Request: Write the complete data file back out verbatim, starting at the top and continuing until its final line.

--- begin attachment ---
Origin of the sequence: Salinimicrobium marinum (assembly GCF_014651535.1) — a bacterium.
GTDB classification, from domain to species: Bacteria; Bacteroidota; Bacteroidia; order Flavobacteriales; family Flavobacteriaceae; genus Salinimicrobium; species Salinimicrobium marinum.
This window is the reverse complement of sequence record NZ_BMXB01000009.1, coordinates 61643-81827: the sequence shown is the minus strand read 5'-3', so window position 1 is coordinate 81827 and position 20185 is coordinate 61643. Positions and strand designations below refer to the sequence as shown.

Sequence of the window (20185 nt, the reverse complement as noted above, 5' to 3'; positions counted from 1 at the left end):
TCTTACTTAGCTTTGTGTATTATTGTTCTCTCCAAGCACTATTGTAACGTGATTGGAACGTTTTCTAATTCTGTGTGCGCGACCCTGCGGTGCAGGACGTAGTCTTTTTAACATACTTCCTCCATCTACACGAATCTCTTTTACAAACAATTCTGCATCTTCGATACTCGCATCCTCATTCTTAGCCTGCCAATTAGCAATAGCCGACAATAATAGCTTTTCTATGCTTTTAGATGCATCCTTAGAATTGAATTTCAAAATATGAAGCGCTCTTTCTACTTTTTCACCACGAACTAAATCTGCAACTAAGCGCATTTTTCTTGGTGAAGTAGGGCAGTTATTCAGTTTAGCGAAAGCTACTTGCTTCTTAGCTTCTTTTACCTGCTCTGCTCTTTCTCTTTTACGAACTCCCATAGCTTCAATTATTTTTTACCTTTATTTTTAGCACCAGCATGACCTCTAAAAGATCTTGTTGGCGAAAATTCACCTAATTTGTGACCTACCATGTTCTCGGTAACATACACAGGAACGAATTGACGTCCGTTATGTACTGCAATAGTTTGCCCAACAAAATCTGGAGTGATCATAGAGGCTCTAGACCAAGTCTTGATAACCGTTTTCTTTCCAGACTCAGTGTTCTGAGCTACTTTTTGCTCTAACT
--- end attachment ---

Origin of the sequence: Salinimicrobium marinum (assembly GCF_014651535.1) — a bacterium.
GTDB classification, from domain to species: Bacteria; Bacteroidota; Bacteroidia; order Flavobacteriales; family Flavobacteriaceae; genus Salinimicrobium; species Salinimicrobium marinum.
This window is the reverse complement of sequence record NZ_BMXB01000009.1, coordinates 61643-81827: the sequence shown is the minus strand read 5'-3', so window position 1 is coordinate 81827 and position 20185 is coordinate 61643. Positions and strand designations below refer to the sequence as shown.

Sequence of the window (20185 nt, the reverse complement as noted above, 5' to 3'; positions counted from 1 at the left end):
TCTTACTTAGCTTTGTGTATTATTGTTCTCTCCAAGCACTATTGTAACGTGATTGGAACGTTTTCTAATTCTGTGTGCGCGACCCTGCGGTGCAGGACGTAGTCTTTTTAACATACTTCCTCCATCTACACGAATCTCTTTTACAAACAATTCTGCATCTTCGATACTCGCATCCTCATTCTTAGCCTGCCAATTAGCAATAGCCGACAATAATAGCTTTTCTATGCTTTTAGATGCATCCTTAGAATTGAATTTCAAAATATGAAGCGCTCTTTCTACTTTTTCACCACGAACTAAATCTGCAACTAAGCGCATTTTTCTTGGTGAAGTAGGGCAGTTATTCAGTTTAGCGAAAGCTACTTGCTTCTTAGCTTCTTTTACCTGCTCTGCTCTTTCTCTTTTACGAACTCCCATAGCTTCAATTATTTTTTACCTTTATTTTTAGCACCAGCATGACCTCTAAAAGATCTTGTTGGCGAAAATTCACCTAATTTGTGACCTACCATGTTCTCGGTAACATACACAGGAACGAATTGACGTCCGTTATGTACTGCAATAGTTTGCCCAACAAAATCTGGAGTGATCATAGAGGCTCTAGACCAAGTCTTGATAACCGTTTTCTTTCCAGACTCAGTGTTCTGAGCTACTTTTTGCTCTAACT